Heatherwick Reportedly Prevails in Competition for Airport Super-Terminal in Singapore

12:00 - 11 April, 2018
Heatherwick Reportedly Prevails in Competition for Airport Super-Terminal in Singapore, The airport's development plans also include <a href=‘https://www.archdaily.com/575693/safdie-architects-design-glass-air-hub-for-singapore-changi-airport’> Safdie Architects' mixed-use bio-dome</a> pictured here, which will feature <a href=‘https://www.archdaily.com/873144/safdie-architects-changi-airport-will-host-worlds-tallest-indoor-waterfall’> the world’s largest indoor waterfall</a> . Image © Safdie Architects
The airport's development plans also include Safdie Architects' mixed-use bio-dome pictured here, which will feature the world’s largest indoor waterfall . Image © Safdie Architects

Heatherwick Studio is believed to have won an international competition for the design of the new Terminal 5 at Changi Airport, Singapore. Although no formal announcement has been made, The Architects' Journal and BD Online are reporting that a collaboration between Heatherwick and KPF has prevailed against a shortlist containing Grimshaw and SOM. If confirmed, the successful team will be tasked with the design of one of the world’s largest airport terminals.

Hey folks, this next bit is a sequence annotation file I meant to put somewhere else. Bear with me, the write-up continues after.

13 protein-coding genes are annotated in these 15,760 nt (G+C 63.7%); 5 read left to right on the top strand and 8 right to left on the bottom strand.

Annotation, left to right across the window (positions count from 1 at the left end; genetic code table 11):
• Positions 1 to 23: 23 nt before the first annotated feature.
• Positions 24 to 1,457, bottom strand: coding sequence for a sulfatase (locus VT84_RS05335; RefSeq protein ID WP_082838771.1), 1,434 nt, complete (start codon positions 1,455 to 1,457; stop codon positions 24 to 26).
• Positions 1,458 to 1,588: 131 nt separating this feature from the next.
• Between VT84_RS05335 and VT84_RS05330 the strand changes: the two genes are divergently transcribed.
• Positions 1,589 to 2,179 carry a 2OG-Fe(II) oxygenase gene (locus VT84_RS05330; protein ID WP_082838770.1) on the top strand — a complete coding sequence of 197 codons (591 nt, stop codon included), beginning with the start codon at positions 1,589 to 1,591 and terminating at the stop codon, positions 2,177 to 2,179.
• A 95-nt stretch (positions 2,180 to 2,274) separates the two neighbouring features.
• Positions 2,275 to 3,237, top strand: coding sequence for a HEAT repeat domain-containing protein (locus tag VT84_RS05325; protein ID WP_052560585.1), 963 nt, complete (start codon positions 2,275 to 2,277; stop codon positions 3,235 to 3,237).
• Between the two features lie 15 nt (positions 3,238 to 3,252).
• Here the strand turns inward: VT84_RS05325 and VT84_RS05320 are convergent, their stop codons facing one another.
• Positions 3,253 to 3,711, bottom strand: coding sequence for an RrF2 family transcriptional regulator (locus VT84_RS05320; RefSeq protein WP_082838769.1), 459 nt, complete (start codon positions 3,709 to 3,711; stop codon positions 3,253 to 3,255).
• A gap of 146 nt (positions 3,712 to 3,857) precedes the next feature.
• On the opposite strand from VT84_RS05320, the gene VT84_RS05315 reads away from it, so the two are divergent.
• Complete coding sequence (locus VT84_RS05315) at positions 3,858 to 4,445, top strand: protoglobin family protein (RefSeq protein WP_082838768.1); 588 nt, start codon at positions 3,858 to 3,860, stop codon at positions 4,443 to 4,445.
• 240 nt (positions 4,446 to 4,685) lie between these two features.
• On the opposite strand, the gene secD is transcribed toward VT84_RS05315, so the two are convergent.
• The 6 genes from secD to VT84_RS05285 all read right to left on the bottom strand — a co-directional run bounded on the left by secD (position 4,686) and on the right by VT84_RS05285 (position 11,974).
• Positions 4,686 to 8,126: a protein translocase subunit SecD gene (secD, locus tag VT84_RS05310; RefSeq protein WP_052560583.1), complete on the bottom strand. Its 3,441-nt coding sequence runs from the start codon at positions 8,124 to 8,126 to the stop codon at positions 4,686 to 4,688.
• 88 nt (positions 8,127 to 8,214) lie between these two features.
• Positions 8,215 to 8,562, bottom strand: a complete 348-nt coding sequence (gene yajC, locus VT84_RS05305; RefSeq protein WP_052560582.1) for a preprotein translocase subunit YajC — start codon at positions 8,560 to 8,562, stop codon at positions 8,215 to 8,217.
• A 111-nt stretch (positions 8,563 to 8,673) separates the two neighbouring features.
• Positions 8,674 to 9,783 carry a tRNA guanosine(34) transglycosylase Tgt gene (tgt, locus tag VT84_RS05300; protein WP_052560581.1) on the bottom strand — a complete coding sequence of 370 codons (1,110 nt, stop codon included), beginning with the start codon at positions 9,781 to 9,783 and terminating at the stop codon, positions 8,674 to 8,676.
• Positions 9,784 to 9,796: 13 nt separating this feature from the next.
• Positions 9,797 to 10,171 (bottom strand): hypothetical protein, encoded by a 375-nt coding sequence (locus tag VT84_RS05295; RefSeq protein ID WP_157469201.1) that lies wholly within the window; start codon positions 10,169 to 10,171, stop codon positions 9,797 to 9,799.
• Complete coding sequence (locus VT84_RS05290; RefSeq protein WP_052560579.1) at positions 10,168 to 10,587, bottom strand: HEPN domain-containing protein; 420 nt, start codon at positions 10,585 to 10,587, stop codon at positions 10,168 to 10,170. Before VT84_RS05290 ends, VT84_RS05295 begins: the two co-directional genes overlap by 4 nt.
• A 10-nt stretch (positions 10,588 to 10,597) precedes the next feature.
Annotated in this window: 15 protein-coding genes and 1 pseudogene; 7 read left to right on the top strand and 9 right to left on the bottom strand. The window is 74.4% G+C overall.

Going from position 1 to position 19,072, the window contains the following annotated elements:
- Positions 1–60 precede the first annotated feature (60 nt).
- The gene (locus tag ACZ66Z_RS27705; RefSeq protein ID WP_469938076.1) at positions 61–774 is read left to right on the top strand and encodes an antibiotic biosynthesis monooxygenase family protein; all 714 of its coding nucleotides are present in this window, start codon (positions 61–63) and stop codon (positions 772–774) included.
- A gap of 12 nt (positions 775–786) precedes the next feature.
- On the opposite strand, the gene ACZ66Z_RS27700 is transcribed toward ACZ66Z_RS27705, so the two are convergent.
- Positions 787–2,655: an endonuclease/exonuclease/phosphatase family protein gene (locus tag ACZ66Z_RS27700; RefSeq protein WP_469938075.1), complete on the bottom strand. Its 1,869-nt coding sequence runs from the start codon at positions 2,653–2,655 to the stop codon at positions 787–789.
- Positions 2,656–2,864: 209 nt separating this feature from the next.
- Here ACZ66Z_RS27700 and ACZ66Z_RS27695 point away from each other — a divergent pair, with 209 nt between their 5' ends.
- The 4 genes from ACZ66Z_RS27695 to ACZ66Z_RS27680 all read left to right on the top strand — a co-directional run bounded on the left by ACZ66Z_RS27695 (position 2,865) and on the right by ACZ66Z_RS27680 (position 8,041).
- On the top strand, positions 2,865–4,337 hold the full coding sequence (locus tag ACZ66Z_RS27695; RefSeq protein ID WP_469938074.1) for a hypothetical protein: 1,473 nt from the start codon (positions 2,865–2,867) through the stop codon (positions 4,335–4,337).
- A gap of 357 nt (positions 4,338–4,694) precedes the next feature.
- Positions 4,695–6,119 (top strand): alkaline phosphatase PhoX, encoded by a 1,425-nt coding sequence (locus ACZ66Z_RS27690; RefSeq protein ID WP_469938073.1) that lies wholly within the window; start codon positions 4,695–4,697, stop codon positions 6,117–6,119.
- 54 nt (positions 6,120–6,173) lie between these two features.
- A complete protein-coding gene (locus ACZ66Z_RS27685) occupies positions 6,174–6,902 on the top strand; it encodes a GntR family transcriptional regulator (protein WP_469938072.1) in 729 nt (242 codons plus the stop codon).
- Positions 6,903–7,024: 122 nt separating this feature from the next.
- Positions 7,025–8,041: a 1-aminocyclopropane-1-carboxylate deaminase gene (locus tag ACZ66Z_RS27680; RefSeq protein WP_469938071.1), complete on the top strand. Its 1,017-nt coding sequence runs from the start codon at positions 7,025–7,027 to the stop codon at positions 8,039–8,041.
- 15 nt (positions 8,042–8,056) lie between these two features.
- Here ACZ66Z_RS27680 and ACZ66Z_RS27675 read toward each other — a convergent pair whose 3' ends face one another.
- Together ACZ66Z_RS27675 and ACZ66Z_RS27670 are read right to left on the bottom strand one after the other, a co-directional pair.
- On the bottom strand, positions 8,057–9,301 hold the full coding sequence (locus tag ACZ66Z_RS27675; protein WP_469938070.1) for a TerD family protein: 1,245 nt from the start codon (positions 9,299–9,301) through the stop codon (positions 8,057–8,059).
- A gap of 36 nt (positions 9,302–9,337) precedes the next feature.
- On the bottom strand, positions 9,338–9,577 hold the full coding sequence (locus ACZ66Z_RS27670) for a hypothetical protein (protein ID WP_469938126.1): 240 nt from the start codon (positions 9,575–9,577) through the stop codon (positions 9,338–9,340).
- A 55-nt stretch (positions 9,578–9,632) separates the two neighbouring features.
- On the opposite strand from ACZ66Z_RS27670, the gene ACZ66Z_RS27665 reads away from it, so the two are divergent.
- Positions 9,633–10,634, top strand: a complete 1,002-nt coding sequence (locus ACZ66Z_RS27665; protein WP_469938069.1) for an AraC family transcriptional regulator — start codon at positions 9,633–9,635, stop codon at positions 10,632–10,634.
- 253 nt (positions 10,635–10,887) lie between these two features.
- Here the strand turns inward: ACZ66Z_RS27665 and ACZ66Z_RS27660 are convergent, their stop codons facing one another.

How to Celebrate New Architecture: Shaping Identity with Spectacular Opening Ceremonies

09:30 - 15 March, 2018
How to Celebrate New Architecture: Shaping Identity with Spectacular Opening Ceremonies, “Vives réflexions, museum reflections,” multimedia and pyrotechnic show for the grand opening of Louvre Abu Dhabi, Abu Dhabi 2017. Artistic direction: Christophe Berthonneau, Groupe F. Image © N. Chavance, Groupe F
“Vives réflexions, museum reflections,” multimedia and pyrotechnic show for the grand opening of Louvre Abu Dhabi, Abu Dhabi 2017. Artistic direction: Christophe Berthonneau, Groupe F. Image © N. Chavance, Groupe F

After finishing a building, the client is faced with an important question: How do they celebrate the new architecture? This moment offers an essential opportunity to inform the public about the existence and mission of the building. Therefore, the designs of opening ceremonies are often loaded with symbolic imagery to construct a new identity. Fireworks and light shows are an especially common part of the powerful repertoire used to magnify the aura of architecture. This luminous storytelling can underline the client’s uniqueness and superiority on both a local level and an international stage. I spoke with two leading designers to get their insights on how opening ceremonies have changed in recent years: Christophe Berthonneau, Creative Director at Groupe F, who introduced the Louvre Abu Dhabi, and Fred Thompson, Creative Director at Laservision Mega Media, who worked on the opening of the Marina Bay Sands in Singapore.